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Re: Tenant Property in Public Areas of Building

Posted by TenantNet on July 28, 1997 at 18:20:06:

In Reply to: Tenant Property in Public Areas of Building posted by Nochum Klein on July 26, 1997 at 23:49:49:

: There are many families with young children and babies in my 4 storybuilding. Tenants have always kept strollers, baby carriages, and thelike in a public area of the building under the staircase where it is notan obstruction.Building management, citing a Housing Preservation & Development (HPD)violation that none of the tenants have actually seen, has announcedthat they will begin requiring tenants to remove these objects.Management has stated their intent to remove these objects if the tenantsdon't. There are pregnant women in our building who would be required todrag single/double strollers up four flights of steps.The question is: a) Does the management have the authority to remove tenant property? b) Since there is nothing in our leases relating to this, and tenants have been using the areas below the stairways for this purpose for many, many years, might we be able to force management to find another method of coming into compliance?Thanks for any help!Nochum

I think you have a problem. First, find out if there actually is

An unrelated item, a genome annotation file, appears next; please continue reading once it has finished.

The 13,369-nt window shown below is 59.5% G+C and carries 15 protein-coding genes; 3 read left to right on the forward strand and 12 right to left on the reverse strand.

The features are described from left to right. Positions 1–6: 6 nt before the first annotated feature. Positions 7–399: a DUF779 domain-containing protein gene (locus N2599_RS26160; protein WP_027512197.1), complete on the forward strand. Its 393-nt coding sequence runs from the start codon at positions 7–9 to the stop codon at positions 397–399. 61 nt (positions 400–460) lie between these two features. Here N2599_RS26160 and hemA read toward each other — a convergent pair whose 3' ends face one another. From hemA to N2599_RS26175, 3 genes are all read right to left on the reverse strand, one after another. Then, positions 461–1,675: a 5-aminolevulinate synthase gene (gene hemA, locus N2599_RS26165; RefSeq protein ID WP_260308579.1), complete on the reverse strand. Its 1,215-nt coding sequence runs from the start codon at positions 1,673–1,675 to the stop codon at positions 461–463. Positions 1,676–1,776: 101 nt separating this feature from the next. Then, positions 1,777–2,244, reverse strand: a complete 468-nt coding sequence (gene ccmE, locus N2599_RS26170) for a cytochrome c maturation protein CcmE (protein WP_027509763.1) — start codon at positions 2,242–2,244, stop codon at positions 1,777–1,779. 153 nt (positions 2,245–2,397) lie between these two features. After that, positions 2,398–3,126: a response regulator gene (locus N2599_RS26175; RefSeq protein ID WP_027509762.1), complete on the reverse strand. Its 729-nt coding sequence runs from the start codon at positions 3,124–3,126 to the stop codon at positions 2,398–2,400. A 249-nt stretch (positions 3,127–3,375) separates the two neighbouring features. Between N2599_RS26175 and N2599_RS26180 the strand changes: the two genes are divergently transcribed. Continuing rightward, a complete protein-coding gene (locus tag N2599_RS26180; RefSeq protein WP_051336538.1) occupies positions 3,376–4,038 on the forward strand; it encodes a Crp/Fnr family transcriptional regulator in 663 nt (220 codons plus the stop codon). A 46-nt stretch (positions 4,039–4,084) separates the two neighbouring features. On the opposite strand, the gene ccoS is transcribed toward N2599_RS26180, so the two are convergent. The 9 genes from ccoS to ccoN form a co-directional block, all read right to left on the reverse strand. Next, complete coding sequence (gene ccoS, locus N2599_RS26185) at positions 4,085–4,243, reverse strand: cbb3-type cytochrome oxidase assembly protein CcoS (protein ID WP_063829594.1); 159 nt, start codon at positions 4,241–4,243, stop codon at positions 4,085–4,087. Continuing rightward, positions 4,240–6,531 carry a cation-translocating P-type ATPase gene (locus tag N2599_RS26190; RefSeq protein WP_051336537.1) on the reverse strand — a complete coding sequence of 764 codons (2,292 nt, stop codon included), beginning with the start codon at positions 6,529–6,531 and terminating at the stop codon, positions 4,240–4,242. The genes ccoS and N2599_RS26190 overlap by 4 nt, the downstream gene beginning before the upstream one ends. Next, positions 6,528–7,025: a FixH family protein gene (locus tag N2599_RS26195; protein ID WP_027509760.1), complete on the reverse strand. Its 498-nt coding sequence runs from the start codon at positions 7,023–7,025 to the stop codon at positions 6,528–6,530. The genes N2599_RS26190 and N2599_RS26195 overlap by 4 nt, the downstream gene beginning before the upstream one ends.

a violation. Go to HPD (I think it's 39 Broadway) and look at your
building's folder -- every building has a folder. Be prepared to
wait and suffer a bit of bureaucratic nonsense. They will charge you
an arm and a leg for a "certified" copy. If you can wait, either
your community board or local city councilperson can get the info
for you.

But in all honesty, I have heard before that it can be a violation
if things are underneath stairwells. I'm not sure why, but I think it's
a potential fire hazard. Again, check with your community board
which probably has a copy of the building and fire codes.

The obvious answer is that the owner should provide an alternative
storage area (basement?). You could file with DHCR for a loss of "storage"
service, but with the current corruption at that agency, I doubt you
will get anywhere (if you do, be prepared to wait till the kids are
in college).

Can they remove the objects? If it's to comply with a real violation,
then they probably can if they've given the tenants proper and reasonable
notice. (not just 24 hours) But make sure there's a real violation on
record -- landlords often invent such things. If your landlord isn't
a crook (there are a few honest ones around so I've heard), see if there's
a way to negotiate a suitable arrangement based on the inconvenience and
hardship you've indicated.

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